CIA spooks that need background research can often find it at the agency’s library. Located at its headquarters in Langley, Virginia the CIA’s library offers access to more than 200 foreign and domestic online databases. Together, they include more than 90,000 electronic periodicals, biographical resources, dissertations, public records, and photographs. The library also has vast print holdings including approximately 100,000 books.
In addition to international affairs and political science, these resources cover the fields of economics, business, and science and technology. One specialty of the CIA’s library is its Historical Intelligence Collection (HIC). This collection of nearly 25,000 volumes had its genesis in the 1950s.
The CIA’s legislative council at that time, Walter Pforzheimer, avidly acquired and read books on intelligence and brought many to the attention of Allen Dulles, the agency’s Director. Dulles tasked Pforzheimer with amassing a special collection of all the books vital to US security interests in a number of different languages.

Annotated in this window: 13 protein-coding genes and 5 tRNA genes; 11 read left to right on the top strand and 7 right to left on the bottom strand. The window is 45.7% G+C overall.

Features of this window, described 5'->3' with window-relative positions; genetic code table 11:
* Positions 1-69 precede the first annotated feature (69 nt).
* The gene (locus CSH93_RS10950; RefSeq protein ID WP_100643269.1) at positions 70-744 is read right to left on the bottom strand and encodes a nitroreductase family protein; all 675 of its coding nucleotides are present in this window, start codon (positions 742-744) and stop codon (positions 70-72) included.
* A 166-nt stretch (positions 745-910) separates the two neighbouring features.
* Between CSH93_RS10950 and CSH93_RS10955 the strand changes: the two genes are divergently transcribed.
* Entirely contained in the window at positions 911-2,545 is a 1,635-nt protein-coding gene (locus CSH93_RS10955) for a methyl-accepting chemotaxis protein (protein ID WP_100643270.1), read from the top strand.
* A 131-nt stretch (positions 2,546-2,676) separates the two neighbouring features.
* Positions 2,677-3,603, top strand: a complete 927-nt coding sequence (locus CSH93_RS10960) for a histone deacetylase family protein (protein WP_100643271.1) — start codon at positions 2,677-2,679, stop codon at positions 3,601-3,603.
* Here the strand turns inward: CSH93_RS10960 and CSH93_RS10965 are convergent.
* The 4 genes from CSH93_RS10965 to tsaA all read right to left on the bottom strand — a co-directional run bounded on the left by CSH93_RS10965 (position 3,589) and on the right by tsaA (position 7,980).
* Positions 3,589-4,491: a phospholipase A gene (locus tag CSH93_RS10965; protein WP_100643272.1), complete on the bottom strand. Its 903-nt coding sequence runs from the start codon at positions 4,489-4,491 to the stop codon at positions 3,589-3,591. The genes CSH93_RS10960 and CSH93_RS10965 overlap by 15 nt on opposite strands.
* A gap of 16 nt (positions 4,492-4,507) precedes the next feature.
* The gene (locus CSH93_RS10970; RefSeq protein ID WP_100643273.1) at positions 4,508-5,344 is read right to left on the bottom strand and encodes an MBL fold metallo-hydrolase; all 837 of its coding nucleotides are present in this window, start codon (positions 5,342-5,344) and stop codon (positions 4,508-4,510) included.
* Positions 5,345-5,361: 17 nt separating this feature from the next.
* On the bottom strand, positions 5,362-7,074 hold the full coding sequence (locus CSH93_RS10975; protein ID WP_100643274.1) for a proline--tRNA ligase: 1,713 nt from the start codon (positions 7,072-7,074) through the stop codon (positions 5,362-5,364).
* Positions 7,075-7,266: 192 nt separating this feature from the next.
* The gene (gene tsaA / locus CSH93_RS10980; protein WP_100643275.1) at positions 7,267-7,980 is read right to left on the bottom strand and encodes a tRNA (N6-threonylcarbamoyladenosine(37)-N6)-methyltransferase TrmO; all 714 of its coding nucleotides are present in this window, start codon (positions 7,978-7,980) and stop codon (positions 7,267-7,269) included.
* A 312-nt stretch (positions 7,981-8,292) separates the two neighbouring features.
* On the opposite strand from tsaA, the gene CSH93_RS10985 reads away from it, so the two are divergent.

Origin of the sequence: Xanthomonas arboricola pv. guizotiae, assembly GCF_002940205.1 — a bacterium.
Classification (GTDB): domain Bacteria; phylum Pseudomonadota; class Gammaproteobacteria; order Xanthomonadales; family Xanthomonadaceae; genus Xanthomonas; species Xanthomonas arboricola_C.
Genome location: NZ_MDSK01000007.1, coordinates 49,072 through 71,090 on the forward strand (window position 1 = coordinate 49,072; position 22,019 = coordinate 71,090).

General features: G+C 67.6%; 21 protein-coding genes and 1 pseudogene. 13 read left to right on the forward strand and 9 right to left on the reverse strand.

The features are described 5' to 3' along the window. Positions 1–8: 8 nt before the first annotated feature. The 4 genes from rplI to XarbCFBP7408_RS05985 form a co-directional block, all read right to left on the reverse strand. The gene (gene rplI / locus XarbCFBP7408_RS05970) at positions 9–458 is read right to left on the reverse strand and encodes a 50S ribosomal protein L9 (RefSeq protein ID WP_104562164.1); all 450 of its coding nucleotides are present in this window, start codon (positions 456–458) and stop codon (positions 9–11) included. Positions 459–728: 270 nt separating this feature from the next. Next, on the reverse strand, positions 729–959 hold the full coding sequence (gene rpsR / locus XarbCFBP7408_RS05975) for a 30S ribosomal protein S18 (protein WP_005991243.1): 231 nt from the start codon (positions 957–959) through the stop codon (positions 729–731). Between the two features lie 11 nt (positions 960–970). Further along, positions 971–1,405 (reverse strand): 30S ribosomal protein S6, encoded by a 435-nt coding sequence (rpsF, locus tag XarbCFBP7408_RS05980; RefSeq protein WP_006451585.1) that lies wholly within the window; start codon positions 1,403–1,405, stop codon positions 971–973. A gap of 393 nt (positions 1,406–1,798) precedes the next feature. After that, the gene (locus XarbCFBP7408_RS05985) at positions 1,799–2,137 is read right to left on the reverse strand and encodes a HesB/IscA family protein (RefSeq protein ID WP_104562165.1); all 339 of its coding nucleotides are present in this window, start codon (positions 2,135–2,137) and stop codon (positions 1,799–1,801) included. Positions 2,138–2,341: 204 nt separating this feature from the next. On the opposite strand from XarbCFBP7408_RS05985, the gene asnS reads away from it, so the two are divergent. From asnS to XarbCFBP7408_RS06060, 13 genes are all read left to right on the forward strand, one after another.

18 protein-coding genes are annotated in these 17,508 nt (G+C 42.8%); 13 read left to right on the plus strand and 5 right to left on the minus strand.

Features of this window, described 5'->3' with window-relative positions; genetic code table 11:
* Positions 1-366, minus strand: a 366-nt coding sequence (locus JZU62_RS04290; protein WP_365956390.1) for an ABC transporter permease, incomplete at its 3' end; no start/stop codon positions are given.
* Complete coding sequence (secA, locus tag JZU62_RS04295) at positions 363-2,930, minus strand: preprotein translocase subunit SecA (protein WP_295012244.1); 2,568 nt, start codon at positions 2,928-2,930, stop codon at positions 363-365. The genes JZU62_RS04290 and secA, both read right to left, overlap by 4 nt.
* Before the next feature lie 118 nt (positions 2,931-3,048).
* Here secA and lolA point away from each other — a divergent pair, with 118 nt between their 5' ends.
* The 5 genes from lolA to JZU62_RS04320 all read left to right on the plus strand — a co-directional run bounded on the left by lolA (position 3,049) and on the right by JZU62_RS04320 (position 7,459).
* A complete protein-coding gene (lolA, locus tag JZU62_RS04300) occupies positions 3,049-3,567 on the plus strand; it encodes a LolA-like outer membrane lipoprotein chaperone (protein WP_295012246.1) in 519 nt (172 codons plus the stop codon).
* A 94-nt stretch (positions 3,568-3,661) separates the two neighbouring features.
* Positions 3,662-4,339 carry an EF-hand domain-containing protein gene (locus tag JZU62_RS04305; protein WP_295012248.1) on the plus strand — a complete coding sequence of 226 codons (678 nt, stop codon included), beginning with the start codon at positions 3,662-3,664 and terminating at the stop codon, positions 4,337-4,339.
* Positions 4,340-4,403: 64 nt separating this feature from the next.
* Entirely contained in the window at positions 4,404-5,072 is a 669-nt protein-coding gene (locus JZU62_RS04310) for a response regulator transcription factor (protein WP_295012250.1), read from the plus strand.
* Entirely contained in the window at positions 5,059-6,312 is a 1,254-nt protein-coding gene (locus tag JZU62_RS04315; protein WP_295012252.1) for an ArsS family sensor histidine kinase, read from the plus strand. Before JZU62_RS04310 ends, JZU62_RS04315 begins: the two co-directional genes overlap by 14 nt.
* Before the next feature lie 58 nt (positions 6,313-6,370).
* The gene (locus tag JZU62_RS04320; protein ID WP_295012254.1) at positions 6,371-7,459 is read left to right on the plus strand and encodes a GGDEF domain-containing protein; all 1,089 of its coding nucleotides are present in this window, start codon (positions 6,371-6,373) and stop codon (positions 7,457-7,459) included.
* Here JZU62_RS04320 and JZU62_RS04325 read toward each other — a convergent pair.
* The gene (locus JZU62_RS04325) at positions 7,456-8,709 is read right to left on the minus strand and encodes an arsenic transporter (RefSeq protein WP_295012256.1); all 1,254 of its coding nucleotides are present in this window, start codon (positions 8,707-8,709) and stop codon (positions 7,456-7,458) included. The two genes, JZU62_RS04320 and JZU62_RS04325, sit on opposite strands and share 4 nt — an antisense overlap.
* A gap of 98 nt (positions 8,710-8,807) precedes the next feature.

In addition to contemporary books, the HIC collects volumes from past times that that provide a window into counterintelligence, espionage, and conspiracies from their earlier times. Older volumes can provide valuable insight to help spies analyze current events. For instance, as CIA agents sought to understand Afghan culture and military practices after 9/11, they drew on Travels to Bokhara by Alexander Burnes, which was published in 1834. The oldest item in the HIC is a 1605 codebook published in Greek and Latin and bound in Velum.
Intelligence officers often don’t have time to read all of the books published on such key topics as Aldrich Ames or John Walker, so the CIA publishes a journal online that reviews such topics and provides a synopsis.
Unfortunately for laymen with a strong interest in the field of intelligence, access to the CIA library is classified. It remains a goldmine for the CIA’s agents, however.